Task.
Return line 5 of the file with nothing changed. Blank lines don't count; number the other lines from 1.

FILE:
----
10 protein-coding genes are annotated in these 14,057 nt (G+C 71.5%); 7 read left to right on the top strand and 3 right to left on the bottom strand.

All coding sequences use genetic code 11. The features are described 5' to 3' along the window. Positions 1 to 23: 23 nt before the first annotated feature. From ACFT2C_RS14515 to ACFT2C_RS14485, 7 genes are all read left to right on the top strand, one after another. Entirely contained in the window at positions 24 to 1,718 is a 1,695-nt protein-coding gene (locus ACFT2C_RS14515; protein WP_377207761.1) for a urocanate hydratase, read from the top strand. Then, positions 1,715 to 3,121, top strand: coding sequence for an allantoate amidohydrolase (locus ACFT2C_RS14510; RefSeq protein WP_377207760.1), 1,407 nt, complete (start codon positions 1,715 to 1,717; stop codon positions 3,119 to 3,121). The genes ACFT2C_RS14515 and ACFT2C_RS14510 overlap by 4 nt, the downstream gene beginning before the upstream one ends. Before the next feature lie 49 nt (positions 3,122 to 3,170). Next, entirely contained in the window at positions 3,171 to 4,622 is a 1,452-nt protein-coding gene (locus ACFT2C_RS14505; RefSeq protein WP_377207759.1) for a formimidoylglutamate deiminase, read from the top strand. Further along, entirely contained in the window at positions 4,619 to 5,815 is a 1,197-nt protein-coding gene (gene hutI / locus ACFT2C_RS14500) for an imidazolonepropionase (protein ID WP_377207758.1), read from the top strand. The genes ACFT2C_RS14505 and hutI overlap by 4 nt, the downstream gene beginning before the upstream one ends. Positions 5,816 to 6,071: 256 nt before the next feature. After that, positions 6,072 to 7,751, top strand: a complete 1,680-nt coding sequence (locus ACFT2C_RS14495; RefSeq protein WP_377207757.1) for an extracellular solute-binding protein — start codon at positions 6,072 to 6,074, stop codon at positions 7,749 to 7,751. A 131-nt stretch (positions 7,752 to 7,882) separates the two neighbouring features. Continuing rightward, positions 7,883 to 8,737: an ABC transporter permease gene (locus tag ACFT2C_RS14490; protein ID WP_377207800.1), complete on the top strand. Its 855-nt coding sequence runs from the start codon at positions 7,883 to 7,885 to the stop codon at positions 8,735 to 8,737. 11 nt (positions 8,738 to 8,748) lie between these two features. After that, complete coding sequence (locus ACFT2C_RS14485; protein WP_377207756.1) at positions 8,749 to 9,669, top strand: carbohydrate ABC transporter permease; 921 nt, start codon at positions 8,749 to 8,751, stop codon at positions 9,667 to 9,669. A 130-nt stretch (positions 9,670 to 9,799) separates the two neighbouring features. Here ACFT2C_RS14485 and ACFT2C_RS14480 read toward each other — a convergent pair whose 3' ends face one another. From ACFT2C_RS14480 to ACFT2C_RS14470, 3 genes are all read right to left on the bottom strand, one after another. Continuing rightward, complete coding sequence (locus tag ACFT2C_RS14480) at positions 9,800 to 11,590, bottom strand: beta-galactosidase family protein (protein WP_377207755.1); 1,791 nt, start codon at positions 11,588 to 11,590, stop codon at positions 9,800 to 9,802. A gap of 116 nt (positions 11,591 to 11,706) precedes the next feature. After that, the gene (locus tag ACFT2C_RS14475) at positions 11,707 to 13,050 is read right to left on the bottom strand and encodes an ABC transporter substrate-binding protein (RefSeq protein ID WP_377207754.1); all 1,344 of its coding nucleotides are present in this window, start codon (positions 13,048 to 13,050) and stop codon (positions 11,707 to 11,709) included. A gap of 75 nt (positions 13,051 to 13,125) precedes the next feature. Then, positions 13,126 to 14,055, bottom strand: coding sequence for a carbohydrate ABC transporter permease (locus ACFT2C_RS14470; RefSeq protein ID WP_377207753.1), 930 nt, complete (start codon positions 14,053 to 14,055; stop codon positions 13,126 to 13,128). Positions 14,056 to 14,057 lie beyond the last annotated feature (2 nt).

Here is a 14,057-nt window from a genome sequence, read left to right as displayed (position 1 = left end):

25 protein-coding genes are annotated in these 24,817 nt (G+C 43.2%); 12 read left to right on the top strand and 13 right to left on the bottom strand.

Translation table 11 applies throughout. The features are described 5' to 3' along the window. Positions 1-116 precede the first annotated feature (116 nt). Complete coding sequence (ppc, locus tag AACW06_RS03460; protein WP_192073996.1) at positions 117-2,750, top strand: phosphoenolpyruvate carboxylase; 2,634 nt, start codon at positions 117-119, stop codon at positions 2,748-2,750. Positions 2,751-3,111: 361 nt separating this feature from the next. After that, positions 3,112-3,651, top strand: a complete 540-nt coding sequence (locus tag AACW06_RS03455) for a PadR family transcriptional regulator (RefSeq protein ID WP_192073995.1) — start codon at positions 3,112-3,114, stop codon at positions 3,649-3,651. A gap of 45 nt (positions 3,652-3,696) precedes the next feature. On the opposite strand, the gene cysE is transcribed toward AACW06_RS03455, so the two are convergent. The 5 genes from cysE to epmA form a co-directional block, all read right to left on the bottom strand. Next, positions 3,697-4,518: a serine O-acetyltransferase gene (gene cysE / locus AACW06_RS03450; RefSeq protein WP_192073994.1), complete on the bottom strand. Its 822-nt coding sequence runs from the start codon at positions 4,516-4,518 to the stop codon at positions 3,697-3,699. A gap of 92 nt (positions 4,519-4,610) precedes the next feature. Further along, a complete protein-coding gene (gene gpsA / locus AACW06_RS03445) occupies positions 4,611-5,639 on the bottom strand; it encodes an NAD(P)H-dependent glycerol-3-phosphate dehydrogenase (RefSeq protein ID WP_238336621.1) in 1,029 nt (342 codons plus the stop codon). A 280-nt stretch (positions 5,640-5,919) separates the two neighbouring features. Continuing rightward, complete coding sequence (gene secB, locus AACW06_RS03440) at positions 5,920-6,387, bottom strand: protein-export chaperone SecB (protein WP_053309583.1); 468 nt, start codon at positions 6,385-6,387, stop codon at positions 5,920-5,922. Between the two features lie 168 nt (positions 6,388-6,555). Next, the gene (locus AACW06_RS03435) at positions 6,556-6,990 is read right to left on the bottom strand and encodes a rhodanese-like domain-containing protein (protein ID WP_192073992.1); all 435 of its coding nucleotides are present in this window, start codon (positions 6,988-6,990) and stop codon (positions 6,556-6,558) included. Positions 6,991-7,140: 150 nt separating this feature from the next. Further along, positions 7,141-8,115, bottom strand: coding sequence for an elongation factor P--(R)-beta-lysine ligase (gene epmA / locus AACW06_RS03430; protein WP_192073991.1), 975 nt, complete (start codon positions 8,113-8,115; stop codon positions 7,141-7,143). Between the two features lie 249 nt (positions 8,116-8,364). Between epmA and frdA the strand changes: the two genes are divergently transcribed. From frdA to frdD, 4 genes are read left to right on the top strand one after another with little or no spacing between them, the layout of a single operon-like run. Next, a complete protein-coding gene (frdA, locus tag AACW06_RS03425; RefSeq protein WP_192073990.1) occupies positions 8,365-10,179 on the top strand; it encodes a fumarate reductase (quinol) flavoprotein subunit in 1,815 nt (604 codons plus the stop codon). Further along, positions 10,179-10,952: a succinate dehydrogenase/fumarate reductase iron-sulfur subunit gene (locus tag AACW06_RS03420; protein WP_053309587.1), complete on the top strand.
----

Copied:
Translation table 11 applies throughout. The features are described 5' to 3' along the window. Positions 1-116 precede the first annotated feature (116 nt). Complete coding sequence (ppc, locus tag AACW06_RS03460; protein WP_192073996.1) at positions 117-2,750, top strand: phosphoenolpyruvate carboxylase; 2,634 nt, start codon at positions 117-119, stop codon at positions 2,748-2,750. Positions 2,751-3,111: 361 nt separating this feature from the next. After that, positions 3,112-3,651, top strand: a complete 540-nt coding sequence (locus tag AACW06_RS03455) for a PadR family transcriptional regulator (RefSeq protein ID WP_192073995.1) — start codon at positions 3,112-3,114, stop codon at positions 3,649-3,651. A gap of 45 nt (positions 3,652-3,696) precedes the next feature. On the opposite strand, the gene cysE is transcribed toward AACW06_RS03455, so the two are convergent. The 5 genes from cysE to epmA form a co-directional block, all read right to left on the bottom strand. Next, positions 3,697-4,518: a serine O-acetyltransferase gene (gene cysE / locus AACW06_RS03450; RefSeq protein WP_192073994.1), complete on the bottom strand. Its 822-nt coding sequence runs from the start codon at positions 4,516-4,518 to the stop codon at positions 3,697-3,699. A gap of 92 nt (positions 4,519-4,610) precedes the next feature. Further along, a complete protein-coding gene (gene gpsA / locus AACW06_RS03445) occupies positions 4,611-5,639 on the bottom strand; it encodes an NAD(P)H-dependent glycerol-3-phosphate dehydrogenase (RefSeq protein ID WP_238336621.1) in 1,029 nt (342 codons plus the stop codon). A 280-nt stretch (positions 5,640-5,919) separates the two neighbouring features. Continuing rightward, complete coding sequence (gene secB, locus AACW06_RS03440) at positions 5,920-6,387, bottom strand: protein-export chaperone SecB (protein WP_053309583.1); 468 nt, start codon at positions 6,385-6,387, stop codon at positions 5,920-5,922. Between the two features lie 168 nt (positions 6,388-6,555). Next, the gene (locus AACW06_RS03435) at positions 6,556-6,990 is read right to left on the bottom strand and encodes a rhodanese-like domain-containing protein (protein ID WP_192073992.1); all 435 of its coding nucleotides are present in this window, start codon (positions 6,988-6,990) and stop codon (positions 6,556-6,558) included. Positions 6,991-7,140: 150 nt separating this feature from the next. Further along, positions 7,141-8,115, bottom strand: coding sequence for an elongation factor P--(R)-beta-lysine ligase (gene epmA / locus AACW06_RS03430; protein WP_192073991.1), 975 nt, complete (start codon positions 8,113-8,115; stop codon positions 7,141-7,143). Between the two features lie 249 nt (positions 8,116-8,364). Between epmA and frdA the strand changes: the two genes are divergently transcribed. From frdA to frdD, 4 genes are read left to right on the top strand one after another with little or no spacing between them, the layout of a single operon-like run. Next, a complete protein-coding gene (frdA, locus tag AACW06_RS03425; RefSeq protein WP_192073990.1) occupies positions 8,365-10,179 on the top strand; it encodes a fumarate reductase (quinol) flavoprotein subunit in 1,815 nt (604 codons plus the stop codon). Further along, positions 10,179-10,952: a succinate dehydrogenase/fumarate reductase iron-sulfur subunit gene (locus tag AACW06_RS03420; protein WP_053309587.1), complete on the top strand.